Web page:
At the end of our discussion, Shareski listed why we share. Here are his ideas:
– to build community
– to reciprocate
– because I’m lazy
– because reinventing the wheel is dumb
– because you never know
– to make something better
– to learn
As I finish this blog, a day after I started it, I am left wondering where and how do you share?

Weeds are taking over October 25, 2011

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Rented rototiller by jpmiller, on Flickr
Creative Commons Attribution-Noncommercial-No Derivative Works 2.0 Generic License  by  jpmiller 

Tonight, we had the privilege of listening to and discussing with Dave Cormier on Rhizomatic education. He began by asking us why we educate students. My answers were: we educate for the future, for our benefit and the children’s, to develop creative thinking & problem solving, to open new doors and new possibilities. Cormier stated that all these ideas of teaching a prescribed curriculum means that someone needs to decide on the outcomes of learning. So, who gets to decide on the outcomes and how do we decide? Personally, in my teaching the outcomes are decided upon by the Ministry of Education. I work with outcomes every day. In fact, we are so focused on learner outcomes that we are now working with the backwards planning model, which emphasizes picking the outcome first and basing teaching and learning on the outcome.  To me this implies that the outcome is completely out of the learner’s proverbial hands! Therefore, I really don’t think this is what Cormier is encouraging us to do in education. More on this in a moment.

Cormier stated there are 3 types of people or learners: the workers, the soldiers and the nomad. Workers by nature understand and obey the system. Soldiers defend the status quo and try to replicate the system we have while Nomads are the creative thinkers. These are the people able to do the investigating, divergent thinking and hopefully change the world. These are the learners who challenge the answers! These people are purposed and mindful discoverers. Immediately, I knew this wasn’t me! How sad. I am totally a worker. I like to know what to do, how to do it etc etc. Cormier stated that we (society, teachers etc) slowly start to eliminate creativity in our children and in students. Again how sad to think that I am part of the stifling of creative, imaginative young minds. For me, it comes back to creating a safe, respectful environment where the students (and I) are comfortable to explore, create, and make mistakes. This means that as a teacher, it is important for me to be the mentor and not the knowledge keeper. I also try to remember this when working with my intern this year. It is definitely a fine balance giving enough feedback as a mentor and learner myself and pulling away to let the lessons be learned themselves. I caught myself thinking about this today in Social Studies as I tried to explain the role of an Elder in educating the youth. There are lessons and stories shared that have been part of oral tradition and history for hundreds of years, but at times, the young ones must be allowed and encouraged to learn a lesson for themselves.

I do believe in education, at least in my division, we are moving away from the memorization model of school where the “best” or “smartest” students were those who could retain and regurgitate facts. We no longer look for a student able to repeat facts, but rather students who can apply their knowledge in an applicable way to become someone different. When thinking about old vs. new ways that we try to teach, I always think back to my math education. I could subtract multiple digit numbers like nothing. However, I never really understood why I was doing it. The concept of place value when dealing with ones and tens never clicked. It is sad to say that I really didn’t have anyone communicate this concept to me well enough to grasp it until I was in my teens! I would like to believe that had I had the opportunity to explore subtraction, I may have actually understood what I was doing.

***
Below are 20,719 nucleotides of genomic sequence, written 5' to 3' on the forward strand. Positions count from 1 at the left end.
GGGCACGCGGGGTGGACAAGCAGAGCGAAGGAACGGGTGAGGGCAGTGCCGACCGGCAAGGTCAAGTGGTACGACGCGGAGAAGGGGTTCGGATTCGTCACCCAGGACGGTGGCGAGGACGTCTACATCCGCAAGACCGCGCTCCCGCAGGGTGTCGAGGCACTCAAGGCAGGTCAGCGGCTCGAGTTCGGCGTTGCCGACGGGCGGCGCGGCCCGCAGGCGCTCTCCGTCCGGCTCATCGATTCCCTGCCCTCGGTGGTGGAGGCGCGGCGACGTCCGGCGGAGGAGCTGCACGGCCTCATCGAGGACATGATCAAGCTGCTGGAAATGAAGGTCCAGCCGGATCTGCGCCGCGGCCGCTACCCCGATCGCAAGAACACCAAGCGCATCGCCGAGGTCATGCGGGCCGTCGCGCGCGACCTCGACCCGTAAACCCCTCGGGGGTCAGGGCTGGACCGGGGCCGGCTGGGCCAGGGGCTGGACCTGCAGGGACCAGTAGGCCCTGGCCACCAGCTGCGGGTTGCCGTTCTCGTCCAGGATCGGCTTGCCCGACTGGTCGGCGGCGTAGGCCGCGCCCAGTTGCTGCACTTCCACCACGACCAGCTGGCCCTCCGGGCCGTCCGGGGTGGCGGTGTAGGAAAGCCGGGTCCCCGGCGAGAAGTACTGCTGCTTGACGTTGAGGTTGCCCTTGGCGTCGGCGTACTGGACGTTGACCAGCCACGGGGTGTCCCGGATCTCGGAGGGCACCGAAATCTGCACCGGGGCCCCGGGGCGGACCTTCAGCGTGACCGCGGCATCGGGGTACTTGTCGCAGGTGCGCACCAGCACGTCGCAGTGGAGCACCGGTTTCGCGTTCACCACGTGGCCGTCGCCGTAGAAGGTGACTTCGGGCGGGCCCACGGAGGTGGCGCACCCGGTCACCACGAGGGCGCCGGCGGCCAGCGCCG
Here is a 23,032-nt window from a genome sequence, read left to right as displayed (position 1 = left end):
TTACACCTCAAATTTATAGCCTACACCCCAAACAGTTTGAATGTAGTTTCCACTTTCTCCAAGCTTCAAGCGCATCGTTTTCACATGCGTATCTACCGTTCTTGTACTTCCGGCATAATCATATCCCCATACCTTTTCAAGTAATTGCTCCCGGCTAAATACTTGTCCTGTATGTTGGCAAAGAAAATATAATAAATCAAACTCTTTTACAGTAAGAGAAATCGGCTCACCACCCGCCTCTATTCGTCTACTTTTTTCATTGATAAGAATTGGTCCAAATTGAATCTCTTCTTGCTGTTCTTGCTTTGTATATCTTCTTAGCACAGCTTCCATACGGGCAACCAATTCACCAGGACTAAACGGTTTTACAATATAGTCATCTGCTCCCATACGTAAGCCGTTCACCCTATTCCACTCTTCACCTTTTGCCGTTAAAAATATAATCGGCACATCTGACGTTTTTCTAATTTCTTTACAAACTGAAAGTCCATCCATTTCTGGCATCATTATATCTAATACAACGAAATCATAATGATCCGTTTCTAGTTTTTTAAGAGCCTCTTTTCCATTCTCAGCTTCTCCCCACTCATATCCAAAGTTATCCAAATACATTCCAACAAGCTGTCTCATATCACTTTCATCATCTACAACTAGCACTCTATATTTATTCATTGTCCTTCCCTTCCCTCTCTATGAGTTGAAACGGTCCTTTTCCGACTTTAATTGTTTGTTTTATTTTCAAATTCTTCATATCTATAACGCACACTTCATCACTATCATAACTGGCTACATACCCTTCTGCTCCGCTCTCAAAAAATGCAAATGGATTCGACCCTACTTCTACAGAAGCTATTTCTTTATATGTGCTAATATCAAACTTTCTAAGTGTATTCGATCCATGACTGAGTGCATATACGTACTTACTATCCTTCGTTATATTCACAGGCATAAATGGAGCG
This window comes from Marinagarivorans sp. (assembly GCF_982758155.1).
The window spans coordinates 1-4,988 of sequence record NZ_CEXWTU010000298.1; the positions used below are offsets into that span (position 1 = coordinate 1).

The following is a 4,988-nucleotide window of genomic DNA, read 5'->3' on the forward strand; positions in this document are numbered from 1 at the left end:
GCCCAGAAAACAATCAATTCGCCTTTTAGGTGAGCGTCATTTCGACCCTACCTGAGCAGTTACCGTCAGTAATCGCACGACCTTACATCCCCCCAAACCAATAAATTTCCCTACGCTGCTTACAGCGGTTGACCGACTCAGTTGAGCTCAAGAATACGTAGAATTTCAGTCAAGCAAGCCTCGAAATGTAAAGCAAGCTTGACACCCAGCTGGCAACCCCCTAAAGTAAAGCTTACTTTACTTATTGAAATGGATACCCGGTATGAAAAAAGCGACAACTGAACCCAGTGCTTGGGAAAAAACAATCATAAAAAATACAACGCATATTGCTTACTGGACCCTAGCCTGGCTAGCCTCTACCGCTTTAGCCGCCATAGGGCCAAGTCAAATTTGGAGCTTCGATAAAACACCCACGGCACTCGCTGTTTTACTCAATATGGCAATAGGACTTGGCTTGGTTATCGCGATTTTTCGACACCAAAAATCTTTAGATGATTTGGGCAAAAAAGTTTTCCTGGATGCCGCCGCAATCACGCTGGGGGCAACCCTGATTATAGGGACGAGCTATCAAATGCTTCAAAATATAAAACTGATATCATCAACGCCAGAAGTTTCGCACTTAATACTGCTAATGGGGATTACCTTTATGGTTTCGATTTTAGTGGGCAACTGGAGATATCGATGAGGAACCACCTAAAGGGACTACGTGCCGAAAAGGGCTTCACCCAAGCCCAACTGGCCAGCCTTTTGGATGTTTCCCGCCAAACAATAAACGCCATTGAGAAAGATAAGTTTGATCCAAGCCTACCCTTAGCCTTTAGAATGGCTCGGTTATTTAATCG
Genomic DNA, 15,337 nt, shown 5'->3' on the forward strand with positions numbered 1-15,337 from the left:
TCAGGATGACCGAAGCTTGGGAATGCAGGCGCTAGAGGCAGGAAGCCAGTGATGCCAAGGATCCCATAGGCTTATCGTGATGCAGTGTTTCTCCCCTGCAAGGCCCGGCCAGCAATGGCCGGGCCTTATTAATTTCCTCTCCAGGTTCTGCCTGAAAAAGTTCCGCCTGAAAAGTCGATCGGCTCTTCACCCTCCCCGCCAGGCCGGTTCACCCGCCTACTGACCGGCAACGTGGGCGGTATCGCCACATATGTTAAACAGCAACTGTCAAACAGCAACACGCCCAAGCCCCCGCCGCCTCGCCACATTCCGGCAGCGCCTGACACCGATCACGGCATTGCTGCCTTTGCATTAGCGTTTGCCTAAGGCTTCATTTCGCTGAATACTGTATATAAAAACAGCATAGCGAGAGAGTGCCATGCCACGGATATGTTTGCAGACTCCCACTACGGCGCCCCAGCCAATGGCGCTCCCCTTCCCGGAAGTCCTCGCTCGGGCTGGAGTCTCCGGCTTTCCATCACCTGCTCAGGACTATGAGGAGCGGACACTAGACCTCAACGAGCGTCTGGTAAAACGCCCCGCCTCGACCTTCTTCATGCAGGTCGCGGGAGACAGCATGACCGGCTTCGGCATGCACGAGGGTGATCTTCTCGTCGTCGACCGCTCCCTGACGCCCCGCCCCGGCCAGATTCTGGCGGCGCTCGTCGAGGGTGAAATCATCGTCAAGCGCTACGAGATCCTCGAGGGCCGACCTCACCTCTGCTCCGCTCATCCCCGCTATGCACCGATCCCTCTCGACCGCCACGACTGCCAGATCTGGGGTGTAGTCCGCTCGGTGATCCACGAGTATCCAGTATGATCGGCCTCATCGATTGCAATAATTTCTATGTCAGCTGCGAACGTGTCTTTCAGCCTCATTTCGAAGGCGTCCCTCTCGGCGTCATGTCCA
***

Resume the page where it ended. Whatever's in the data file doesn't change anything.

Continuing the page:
A rhizome is a plant that will basically take over the whole garden. He says they are aggressive, chaotic and resilient. They are difficult to contain and they follow their own paths. This is how our learners  should be. They should be allowed and encouraged to make noise, try new things and follow their own learning journeys. I have tried to take on this attitude towards learning, especially in science. I gave the topic of the water cycle and directed the students to start learning. They have found definitions, led discussions on the various states of matter and are building a 3D model of the water cycle. It is most definitely chaotic and loud but there is no doubt that learning- their own learning- is taking place. Now if only I could actually envision how this works in all subject areas.I really appreciated when Cormier stated the community becomes the course. The learning that takes place and how it takes place should be based on the students. At a basic level, I am not going to teach the kids how to add 2 digit numbers if they have mastered this skill. I really want to know what they want/need to learn and teach to them. That being said, I have realized that this (me teaching, them learning) is not very rhizomatic. It should be more so me mentoring and allowing them to find their own path. Hmmm… still thinking on the balance of this one. It does however bring me back to that Canadian Heritage Moment when I was a kid of the medium is the message. See if you see the similarities here.

Ironically enough the first line is talking about technology sucking the brain right out of the skull.

Lastly, it really resonated with me when Cormier stated that moments of knowing- really knowing and having learned something- change the person. Learning should be a process of becoming or of coming to understand. Since we are all different, and to our learning we bring different baggage, our knowledge must not be considered outside of us, but rather must become part of us. In my head, I am anticipating all the resistance. Not because I do not believe in this, but rather I know so many people will be the soldiers discussed earlier. In the end, Cormier says that there will be resistance but that new ways and new responsibilities are not easy. This is learning!

I am going now to rototill everything I know and try to find a nomad roaming some rhizome…